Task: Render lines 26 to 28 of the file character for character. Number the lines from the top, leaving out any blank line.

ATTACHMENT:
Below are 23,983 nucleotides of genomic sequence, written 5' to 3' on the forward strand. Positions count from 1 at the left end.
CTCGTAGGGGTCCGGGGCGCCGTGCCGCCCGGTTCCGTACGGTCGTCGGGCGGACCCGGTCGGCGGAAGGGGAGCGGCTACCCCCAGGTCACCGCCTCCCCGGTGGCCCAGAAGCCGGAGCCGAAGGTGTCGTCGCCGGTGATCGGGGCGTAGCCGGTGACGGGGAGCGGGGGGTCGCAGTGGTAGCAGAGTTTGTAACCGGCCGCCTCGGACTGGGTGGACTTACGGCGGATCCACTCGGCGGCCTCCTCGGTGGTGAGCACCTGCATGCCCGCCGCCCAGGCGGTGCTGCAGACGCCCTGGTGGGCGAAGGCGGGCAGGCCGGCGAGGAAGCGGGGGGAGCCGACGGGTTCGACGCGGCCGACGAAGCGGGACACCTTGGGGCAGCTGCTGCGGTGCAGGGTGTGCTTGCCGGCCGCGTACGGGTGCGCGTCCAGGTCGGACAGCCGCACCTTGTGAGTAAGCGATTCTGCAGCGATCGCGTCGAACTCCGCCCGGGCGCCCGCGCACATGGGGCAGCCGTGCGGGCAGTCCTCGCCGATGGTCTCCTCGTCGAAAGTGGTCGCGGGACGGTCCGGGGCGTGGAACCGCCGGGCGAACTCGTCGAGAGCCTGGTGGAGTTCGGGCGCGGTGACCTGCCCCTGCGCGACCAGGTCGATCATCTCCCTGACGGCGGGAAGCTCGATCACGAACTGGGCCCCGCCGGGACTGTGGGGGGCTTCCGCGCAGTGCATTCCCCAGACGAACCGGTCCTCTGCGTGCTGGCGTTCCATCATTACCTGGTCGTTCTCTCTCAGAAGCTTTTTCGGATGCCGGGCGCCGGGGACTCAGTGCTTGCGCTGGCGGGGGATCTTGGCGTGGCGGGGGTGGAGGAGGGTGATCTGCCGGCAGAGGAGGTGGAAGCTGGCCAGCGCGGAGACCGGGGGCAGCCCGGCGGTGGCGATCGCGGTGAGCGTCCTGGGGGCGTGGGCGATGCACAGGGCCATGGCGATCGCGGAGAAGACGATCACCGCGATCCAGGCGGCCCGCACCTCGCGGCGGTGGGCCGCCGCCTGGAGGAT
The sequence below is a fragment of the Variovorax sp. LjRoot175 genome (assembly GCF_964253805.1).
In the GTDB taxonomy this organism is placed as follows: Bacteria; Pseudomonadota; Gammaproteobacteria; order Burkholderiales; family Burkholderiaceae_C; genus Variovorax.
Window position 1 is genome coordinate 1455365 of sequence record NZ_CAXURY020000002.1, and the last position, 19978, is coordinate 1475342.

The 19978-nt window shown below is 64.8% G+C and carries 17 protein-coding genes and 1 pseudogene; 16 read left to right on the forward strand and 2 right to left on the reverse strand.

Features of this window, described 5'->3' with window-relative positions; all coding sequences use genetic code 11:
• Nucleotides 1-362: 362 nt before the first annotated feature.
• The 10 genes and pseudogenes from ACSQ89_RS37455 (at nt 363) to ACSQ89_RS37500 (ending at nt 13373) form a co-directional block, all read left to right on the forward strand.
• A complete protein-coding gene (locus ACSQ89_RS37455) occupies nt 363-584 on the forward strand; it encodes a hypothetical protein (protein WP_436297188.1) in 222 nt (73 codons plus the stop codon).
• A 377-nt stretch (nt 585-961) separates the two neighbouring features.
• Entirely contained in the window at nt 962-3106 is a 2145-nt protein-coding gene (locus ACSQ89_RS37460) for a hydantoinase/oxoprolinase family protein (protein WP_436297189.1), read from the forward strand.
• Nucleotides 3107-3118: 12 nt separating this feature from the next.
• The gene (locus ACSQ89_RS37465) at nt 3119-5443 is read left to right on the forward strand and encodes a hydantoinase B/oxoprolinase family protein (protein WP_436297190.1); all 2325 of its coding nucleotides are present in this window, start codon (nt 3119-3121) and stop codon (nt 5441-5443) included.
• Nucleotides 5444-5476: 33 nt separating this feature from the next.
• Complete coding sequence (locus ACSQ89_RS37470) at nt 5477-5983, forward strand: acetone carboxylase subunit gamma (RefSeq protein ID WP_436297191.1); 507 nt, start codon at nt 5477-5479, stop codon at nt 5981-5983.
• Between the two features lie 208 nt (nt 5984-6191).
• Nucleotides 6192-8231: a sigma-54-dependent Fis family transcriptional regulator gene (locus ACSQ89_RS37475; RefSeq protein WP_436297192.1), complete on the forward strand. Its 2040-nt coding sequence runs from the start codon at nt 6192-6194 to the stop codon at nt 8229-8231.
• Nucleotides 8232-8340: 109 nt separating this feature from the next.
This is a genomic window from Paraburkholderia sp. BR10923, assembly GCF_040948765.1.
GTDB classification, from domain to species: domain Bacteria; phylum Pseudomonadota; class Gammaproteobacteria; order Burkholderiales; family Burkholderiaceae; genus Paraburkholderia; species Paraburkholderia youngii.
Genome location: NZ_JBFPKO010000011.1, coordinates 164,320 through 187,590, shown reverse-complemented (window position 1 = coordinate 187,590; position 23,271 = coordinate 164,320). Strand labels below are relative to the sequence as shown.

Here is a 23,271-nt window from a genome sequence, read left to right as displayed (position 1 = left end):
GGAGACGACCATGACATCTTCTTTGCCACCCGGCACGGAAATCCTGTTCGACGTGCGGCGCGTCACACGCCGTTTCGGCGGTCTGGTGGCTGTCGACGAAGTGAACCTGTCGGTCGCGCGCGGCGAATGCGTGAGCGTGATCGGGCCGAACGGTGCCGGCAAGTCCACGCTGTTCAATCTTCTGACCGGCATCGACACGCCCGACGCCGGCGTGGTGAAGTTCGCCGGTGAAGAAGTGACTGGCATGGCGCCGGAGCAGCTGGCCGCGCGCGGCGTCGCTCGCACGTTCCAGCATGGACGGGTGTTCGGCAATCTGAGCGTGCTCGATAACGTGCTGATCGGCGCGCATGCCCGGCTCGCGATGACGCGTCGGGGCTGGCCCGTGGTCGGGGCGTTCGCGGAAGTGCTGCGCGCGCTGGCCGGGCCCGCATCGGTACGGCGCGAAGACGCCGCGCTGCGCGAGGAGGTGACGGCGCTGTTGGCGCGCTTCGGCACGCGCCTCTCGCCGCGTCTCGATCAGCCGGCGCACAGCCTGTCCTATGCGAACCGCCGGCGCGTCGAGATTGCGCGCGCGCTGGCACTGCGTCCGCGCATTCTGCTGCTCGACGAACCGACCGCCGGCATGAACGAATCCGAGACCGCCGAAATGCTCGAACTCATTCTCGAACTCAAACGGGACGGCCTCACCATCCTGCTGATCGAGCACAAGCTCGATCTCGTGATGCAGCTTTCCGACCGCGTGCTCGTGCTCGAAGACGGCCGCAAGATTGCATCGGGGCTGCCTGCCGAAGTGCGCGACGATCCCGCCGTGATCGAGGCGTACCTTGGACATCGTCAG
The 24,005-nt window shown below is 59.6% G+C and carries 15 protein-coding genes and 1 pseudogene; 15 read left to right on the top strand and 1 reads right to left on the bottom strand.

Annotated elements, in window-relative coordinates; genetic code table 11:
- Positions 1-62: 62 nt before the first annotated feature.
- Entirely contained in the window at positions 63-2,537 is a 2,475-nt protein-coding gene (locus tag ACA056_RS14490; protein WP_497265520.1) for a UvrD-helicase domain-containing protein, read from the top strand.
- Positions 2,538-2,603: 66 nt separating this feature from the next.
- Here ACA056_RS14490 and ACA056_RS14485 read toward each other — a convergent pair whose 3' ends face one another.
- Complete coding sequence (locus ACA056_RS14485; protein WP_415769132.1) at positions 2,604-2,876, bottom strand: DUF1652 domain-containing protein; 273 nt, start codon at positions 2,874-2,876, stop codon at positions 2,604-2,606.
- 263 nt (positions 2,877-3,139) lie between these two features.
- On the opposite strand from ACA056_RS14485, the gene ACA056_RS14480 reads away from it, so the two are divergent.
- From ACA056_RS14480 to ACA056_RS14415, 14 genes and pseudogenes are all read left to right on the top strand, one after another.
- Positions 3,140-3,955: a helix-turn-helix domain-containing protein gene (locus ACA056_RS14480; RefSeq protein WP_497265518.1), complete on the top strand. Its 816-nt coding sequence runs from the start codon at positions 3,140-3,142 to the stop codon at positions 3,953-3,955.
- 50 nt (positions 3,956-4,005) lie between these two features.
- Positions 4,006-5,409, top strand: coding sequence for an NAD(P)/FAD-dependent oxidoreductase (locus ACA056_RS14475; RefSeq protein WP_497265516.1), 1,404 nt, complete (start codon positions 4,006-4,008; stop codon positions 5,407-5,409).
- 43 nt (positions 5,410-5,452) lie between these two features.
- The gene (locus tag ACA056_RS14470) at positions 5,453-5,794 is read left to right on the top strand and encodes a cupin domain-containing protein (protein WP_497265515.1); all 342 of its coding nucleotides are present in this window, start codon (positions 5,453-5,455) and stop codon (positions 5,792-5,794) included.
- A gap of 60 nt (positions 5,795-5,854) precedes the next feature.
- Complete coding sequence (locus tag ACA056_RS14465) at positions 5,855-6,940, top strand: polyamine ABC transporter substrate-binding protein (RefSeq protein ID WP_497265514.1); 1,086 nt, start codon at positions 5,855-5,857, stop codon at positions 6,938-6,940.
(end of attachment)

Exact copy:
Annotated elements, in window-relative coordinates; genetic code table 11:
- Positions 1-62: 62 nt before the first annotated feature.
- Entirely contained in the window at positions 63-2,537 is a 2,475-nt protein-coding gene (locus tag ACA056_RS14490; protein WP_497265520.1) for a UvrD-helicase domain-containing protein, read from the top strand.